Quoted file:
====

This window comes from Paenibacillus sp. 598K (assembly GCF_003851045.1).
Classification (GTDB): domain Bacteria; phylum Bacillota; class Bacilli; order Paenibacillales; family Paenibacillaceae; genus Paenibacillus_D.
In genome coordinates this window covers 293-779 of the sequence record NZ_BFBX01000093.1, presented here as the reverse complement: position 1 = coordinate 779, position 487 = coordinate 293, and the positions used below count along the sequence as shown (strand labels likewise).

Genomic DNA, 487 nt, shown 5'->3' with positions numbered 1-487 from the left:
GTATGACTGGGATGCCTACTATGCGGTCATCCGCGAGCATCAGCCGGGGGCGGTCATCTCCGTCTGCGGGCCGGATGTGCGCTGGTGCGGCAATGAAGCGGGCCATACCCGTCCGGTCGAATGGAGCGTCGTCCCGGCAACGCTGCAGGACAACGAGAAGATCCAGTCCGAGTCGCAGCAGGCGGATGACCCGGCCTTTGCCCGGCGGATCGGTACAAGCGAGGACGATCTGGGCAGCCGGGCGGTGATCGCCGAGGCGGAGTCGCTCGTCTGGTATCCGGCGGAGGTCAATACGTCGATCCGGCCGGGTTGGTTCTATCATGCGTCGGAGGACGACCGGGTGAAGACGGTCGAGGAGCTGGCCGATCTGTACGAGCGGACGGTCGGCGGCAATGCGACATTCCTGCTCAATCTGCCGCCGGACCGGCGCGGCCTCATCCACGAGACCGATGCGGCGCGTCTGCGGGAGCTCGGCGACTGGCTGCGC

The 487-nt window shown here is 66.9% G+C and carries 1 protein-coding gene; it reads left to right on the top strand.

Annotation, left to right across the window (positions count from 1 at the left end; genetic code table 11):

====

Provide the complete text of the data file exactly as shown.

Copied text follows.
This window comes from Paenibacillus sp. 598K (assembly GCF_003851045.1).
Classification (GTDB): domain Bacteria; phylum Bacillota; class Bacilli; order Paenibacillales; family Paenibacillaceae; genus Paenibacillus_D.
In genome coordinates this window covers 293-779 of the sequence record NZ_BFBX01000093.1, presented here as the reverse complement: position 1 = coordinate 779, position 487 = coordinate 293, and the positions used below count along the sequence as shown (strand labels likewise).

Genomic DNA, 487 nt, shown 5'->3' with positions numbered 1-487 from the left:
GTATGACTGGGATGCCTACTATGCGGTCATCCGCGAGCATCAGCCGGGGGCGGTCATCTCCGTCTGCGGGCCGGATGTGCGCTGGTGCGGCAATGAAGCGGGCCATACCCGTCCGGTCGAATGGAGCGTCGTCCCGGCAACGCTGCAGGACAACGAGAAGATCCAGTCCGAGTCGCAGCAGGCGGATGACCCGGCCTTTGCCCGGCGGATCGGTACAAGCGAGGACGATCTGGGCAGCCGGGCGGTGATCGCCGAGGCGGAGTCGCTCGTCTGGTATCCGGCGGAGGTCAATACGTCGATCCGGCCGGGTTGGTTCTATCATGCGTCGGAGGACGACCGGGTGAAGACGGTCGAGGAGCTGGCCGATCTGTACGAGCGGACGGTCGGCGGCAATGCGACATTCCTGCTCAATCTGCCGCCGGACCGGCGCGGCCTCATCCACGAGACCGATGCGGCGCGTCTGCGGGAGCTCGGCGACTGGCTGCGC

The 487-nt window shown here is 66.9% G+C and carries 1 protein-coding gene; it reads left to right on the top strand.

Annotation, left to right across the window (positions count from 1 at the left end; genetic code table 11):